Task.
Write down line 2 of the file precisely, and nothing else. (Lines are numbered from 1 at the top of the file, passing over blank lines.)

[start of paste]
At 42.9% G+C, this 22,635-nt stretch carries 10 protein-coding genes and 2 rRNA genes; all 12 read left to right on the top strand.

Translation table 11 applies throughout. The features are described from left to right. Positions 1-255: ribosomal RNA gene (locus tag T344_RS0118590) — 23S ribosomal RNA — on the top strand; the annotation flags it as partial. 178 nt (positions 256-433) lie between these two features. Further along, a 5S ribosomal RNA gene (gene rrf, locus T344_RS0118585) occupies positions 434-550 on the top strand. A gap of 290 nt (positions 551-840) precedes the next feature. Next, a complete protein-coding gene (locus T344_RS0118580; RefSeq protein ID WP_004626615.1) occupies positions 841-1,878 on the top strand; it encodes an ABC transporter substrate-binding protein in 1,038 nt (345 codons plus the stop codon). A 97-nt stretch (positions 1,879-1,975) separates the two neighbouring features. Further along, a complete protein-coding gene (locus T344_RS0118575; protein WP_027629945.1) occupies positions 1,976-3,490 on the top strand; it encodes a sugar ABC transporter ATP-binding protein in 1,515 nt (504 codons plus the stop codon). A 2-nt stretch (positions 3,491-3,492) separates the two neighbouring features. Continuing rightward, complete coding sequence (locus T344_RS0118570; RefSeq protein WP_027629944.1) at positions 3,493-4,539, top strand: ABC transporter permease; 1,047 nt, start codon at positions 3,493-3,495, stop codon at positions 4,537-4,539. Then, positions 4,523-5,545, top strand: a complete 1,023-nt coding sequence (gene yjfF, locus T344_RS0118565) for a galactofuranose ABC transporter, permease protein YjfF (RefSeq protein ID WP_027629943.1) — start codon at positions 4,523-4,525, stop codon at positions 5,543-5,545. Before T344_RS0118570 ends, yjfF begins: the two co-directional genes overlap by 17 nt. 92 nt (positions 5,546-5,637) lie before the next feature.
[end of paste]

Translation table 11 applies throughout. The features are described from left to right. Positions 1-255: ribosomal RNA gene (locus tag T344_RS0118590) — 23S ribosomal RNA — on the top strand; the annotation flags it as partial. 178 nt (positions 256-433) lie between these two features. Further along, a 5S ribosomal RNA gene (gene rrf, locus T344_RS0118585) occupies positions 434-550 on the top strand. A gap of 290 nt (positions 551-840) precedes the next feature. Next, a complete protein-coding gene (locus T344_RS0118580; RefSeq protein ID WP_004626615.1) occupies positions 841-1,878 on the top strand; it encodes an ABC transporter substrate-binding protein in 1,038 nt (345 codons plus the stop codon). A 97-nt stretch (positions 1,879-1,975) separates the two neighbouring features. Further along, a complete protein-coding gene (locus T344_RS0118575; protein WP_027629945.1) occupies positions 1,976-3,490 on the top strand; it encodes a sugar ABC transporter ATP-binding protein in 1,515 nt (504 codons plus the stop codon). A 2-nt stretch (positions 3,491-3,492) separates the two neighbouring features. Continuing rightward, complete coding sequence (locus T344_RS0118570; RefSeq protein WP_027629944.1) at positions 3,493-4,539, top strand: ABC transporter permease; 1,047 nt, start codon at positions 3,493-3,495, stop codon at positions 4,537-4,539. Then, positions 4,523-5,545, top strand: a complete 1,023-nt coding sequence (gene yjfF, locus T344_RS0118565) for a galactofuranose ABC transporter, permease protein YjfF (RefSeq protein ID WP_027629943.1) — start codon at positions 4,523-4,525, stop codon at positions 5,543-5,545. Before T344_RS0118570 ends, yjfF begins: the two co-directional genes overlap by 17 nt. 92 nt (positions 5,546-5,637) lie before the next feature.